I was barely even a presence in the Twittersphere. And sleep? Forget it. The writing bug’s bite is made of caffeine (or maybe that was just the pots of coffee St. Matt made me each night before he and the puggles went up to bed). I don’t know the total number of hours I slept from Friday ‘til this morning – I don’t think I want to know, and I doubt I could do the math at this point anyway. Suffices to say, the number would be a single digit.

But this is GREAT! No, that’s not just the sleep deprivation talking. This is great because I know I’m going to sleep tonight. Like a baby made out of rock who’s overdosed on Nyquil. So all my fear of D100D keeping me up all night – no longer relevant!

I may still be an invertebrate, but my D100D problem is solved.

Can’t wait to join the cool kids club and discuss it when I’m done!

Dust of 100 D*gs… I am a wimp of epic proportions

I have real avoidance issues with A.S. King’s Dust of 100 Dogs. I kept hearing the best things about the book, the buzz on the Internet is unbelievable, but still I hedged. And I know why I am dodging.

1) The title scares me. My first word was ‘dog.’ Actually, that’s a total lie. I don’t know what my first word was (makes a mental note to check), but I do love dogs. And I have issues with dog books. I have never seen or read Old Yeller. This is FORBIDDEN. So emphasized was it’s forbiddeness that even at 28, I still will not break this rule. There’s a good reason it’s forbidden: after I read Where the Red Fern Grows, I didn’t want to go to school for days because I was scared to let my dog out of my sight. I also got in BIG trouble for throwing a fit during 5th grade read aloud when Marty feeds the chocolate-covered graham crackers to Shiloh. Marty may not have known that chocolate was toxic for dogs, but I did – and I made my point that Marty need to find a vet NOW very loudly and clearly. Louder and clearer than the teacher – who promptly asked me to leave the room until I could be a good listener. Do not even ask me how I dealt with Marley and Me. Seeing the movie was not even an option. I need to take a break and go hug Biscotti and Bruschi after even thinking about it. A book that implies 100 dogs have died in its title – I am wary.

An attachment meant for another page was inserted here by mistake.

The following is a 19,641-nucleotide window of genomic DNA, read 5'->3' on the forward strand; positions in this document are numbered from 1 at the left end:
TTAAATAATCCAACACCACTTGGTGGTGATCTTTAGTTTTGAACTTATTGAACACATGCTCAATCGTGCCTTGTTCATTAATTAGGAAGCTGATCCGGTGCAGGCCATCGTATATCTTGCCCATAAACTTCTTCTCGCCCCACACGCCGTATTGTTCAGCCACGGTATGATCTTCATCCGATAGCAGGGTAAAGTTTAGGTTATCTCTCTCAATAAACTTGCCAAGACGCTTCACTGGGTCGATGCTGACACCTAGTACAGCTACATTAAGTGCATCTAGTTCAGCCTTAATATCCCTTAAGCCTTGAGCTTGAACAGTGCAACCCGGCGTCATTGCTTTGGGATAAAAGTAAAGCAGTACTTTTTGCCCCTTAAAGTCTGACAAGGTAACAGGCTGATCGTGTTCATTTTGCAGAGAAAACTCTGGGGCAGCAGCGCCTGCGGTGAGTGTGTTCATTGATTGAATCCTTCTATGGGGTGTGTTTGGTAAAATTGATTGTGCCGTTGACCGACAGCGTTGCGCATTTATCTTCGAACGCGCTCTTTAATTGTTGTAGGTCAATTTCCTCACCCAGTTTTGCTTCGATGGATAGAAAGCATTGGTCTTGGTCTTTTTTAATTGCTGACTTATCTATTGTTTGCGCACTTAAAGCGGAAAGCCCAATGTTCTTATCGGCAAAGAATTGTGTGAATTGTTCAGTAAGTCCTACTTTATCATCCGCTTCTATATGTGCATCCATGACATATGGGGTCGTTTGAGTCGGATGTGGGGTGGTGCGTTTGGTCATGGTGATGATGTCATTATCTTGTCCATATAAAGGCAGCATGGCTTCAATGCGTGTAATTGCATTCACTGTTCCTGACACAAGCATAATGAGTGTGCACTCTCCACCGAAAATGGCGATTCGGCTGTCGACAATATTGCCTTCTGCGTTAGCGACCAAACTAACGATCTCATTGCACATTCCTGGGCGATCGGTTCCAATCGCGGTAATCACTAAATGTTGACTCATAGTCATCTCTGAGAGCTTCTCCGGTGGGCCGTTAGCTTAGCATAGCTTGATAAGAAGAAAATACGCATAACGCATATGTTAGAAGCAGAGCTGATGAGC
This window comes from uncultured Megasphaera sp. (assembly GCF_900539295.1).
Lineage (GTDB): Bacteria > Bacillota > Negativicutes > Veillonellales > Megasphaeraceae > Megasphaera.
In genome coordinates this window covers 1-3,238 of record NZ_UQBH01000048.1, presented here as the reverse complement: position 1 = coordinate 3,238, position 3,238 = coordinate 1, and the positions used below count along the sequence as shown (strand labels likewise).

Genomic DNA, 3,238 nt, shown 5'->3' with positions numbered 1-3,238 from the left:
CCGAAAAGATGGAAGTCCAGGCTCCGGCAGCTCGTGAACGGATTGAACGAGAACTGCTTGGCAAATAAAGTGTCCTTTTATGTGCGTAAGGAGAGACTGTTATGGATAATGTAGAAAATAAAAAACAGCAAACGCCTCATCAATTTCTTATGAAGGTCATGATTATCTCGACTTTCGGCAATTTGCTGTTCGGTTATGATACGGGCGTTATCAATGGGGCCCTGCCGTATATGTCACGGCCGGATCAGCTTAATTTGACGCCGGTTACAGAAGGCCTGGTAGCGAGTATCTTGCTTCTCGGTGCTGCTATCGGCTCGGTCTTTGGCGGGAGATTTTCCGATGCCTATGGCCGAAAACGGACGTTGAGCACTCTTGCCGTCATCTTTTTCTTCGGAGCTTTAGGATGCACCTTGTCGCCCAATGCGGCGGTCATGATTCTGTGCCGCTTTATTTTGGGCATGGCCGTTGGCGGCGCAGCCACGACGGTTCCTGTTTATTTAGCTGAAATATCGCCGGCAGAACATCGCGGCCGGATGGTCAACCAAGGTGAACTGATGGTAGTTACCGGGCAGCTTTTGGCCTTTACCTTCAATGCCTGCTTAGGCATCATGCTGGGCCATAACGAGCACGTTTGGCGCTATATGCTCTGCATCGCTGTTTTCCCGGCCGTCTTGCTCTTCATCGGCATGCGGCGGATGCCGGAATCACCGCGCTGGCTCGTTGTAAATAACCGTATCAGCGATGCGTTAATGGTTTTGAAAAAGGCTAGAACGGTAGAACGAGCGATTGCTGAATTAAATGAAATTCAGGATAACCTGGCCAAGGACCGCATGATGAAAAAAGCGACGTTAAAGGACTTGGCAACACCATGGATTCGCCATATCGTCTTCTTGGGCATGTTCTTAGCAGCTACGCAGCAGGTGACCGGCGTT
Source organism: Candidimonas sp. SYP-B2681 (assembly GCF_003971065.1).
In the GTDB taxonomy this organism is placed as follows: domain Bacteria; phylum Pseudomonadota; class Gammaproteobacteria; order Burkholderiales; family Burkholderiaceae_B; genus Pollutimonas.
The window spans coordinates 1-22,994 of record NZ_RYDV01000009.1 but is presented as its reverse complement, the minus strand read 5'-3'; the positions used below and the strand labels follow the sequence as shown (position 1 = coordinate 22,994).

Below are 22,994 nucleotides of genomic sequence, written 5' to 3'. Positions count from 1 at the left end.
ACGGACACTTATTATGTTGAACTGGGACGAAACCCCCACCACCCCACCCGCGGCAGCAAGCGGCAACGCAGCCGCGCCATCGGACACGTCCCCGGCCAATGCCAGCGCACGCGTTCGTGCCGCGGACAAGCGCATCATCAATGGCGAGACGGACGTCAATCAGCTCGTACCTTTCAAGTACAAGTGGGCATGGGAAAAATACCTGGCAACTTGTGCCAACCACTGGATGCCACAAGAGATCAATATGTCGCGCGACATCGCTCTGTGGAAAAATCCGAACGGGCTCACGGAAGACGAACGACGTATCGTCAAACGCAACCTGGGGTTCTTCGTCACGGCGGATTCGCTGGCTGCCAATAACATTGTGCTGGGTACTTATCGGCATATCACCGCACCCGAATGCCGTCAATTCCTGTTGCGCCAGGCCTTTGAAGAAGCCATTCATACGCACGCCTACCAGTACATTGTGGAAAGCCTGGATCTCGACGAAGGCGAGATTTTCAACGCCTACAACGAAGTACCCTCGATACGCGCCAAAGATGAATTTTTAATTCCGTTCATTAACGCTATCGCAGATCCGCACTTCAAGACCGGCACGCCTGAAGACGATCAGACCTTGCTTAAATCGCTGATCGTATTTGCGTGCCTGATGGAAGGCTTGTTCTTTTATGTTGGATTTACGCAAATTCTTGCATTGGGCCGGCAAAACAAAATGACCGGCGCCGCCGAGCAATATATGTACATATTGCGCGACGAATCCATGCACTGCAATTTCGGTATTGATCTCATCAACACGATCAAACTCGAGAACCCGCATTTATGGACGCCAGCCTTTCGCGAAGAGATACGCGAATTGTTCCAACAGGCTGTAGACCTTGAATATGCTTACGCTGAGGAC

2) The cover also scares me. I don’t do scary things. Coraline was the limit to my scariness tolerance – and even then I had to hold a sixth grader’s hand. The cover of the book is visually stunning, but it also makes me want to turn on all the lights in my house and hold St. Matt’s hand.

But I’m working on my wimpiness. Really I am. And I was sick of feeling like the kid at the party who doesn’t know the gossip because everyone else had read it and I hadn’t. So, really it all came down to peer pressure.

On Valentine’s day while I was at the local independent bookstore picking out great books, I took a deep super-brave breath and had them order me a copy of Dust of 100 Dogs.

It came. I picked it up. I stared at if for a few days. I opened it. I read the first page.

And the first paragraph included an eyeball being popped out and rolled in sand. I don’t do blood. Not even a little. Not even papercuts.

I needed to take a break after this scene.

I’m thinking I might be ready to try again. Might take some courage pills tonight and give it a go.

Or maybe I should wait ‘til daylight…